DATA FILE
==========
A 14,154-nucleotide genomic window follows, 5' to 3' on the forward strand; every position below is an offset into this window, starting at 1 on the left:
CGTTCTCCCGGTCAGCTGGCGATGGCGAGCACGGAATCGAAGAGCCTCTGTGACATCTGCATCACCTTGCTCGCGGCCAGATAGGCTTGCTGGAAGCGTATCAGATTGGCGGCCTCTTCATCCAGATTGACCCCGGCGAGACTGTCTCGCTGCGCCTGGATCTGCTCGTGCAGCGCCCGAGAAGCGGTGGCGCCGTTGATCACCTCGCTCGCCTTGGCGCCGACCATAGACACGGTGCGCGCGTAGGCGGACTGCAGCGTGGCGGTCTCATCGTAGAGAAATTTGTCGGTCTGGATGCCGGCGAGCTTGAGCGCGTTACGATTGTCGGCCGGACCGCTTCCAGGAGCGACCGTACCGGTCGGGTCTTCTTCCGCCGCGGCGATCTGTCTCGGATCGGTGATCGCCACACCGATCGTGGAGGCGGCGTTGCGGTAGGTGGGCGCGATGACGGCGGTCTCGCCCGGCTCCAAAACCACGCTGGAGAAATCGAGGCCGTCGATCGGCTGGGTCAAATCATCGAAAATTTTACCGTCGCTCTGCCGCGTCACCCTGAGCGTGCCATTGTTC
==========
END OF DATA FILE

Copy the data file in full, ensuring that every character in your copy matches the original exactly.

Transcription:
A 14,154-nucleotide genomic window follows, 5' to 3' on the forward strand; every position below is an offset into this window, starting at 1 on the left:
CGTTCTCCCGGTCAGCTGGCGATGGCGAGCACGGAATCGAAGAGCCTCTGTGACATCTGCATCACCTTGCTCGCGGCCAGATAGGCTTGCTGGAAGCGTATCAGATTGGCGGCCTCTTCATCCAGATTGACCCCGGCGAGACTGTCTCGCTGCGCCTGGATCTGCTCGTGCAGCGCCCGAGAAGCGGTGGCGCCGTTGATCACCTCGCTCGCCTTGGCGCCGACCATAGACACGGTGCGCGCGTAGGCGGACTGCAGCGTGGCGGTCTCATCGTAGAGAAATTTGTCGGTCTGGATGCCGGCGAGCTTGAGCGCGTTACGATTGTCGGCCGGACCGCTTCCAGGAGCGACCGTACCGGTCGGGTCTTCTTCCGCCGCGGCGATCTGTCTCGGATCGGTGATCGCCACACCGATCGTGGAGGCGGCGTTGCGGTAGGTGGGCGCGATGACGGCGGTCTCGCCCGGCTCCAAAACCACGCTGGAGAAATCGAGGCCGTCGATCGGCTGGGTCAAATCATCGAAAATTTTACCGTCGCTCTGCCGCGTCACCCTGAGCGTGCCATTGTTC